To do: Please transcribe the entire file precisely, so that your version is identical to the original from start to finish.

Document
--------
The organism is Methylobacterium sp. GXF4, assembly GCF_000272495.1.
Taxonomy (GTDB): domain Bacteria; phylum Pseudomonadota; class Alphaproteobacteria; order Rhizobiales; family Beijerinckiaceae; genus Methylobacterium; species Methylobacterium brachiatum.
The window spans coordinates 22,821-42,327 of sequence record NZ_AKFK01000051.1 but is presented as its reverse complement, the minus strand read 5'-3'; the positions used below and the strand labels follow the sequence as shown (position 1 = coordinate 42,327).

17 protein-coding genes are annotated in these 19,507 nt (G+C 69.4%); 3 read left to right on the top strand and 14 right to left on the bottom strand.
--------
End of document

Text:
The organism is Methylobacterium sp. GXF4, assembly GCF_000272495.1.
Taxonomy (GTDB): domain Bacteria; phylum Pseudomonadota; class Alphaproteobacteria; order Rhizobiales; family Beijerinckiaceae; genus Methylobacterium; species Methylobacterium brachiatum.
The window spans coordinates 22,821-42,327 of sequence record NZ_AKFK01000051.1 but is presented as its reverse complement, the minus strand read 5'-3'; the positions used below and the strand labels follow the sequence as shown (position 1 = coordinate 42,327).

17 protein-coding genes are annotated in these 19,507 nt (G+C 69.4%); 3 read left to right on the top strand and 14 right to left on the bottom strand.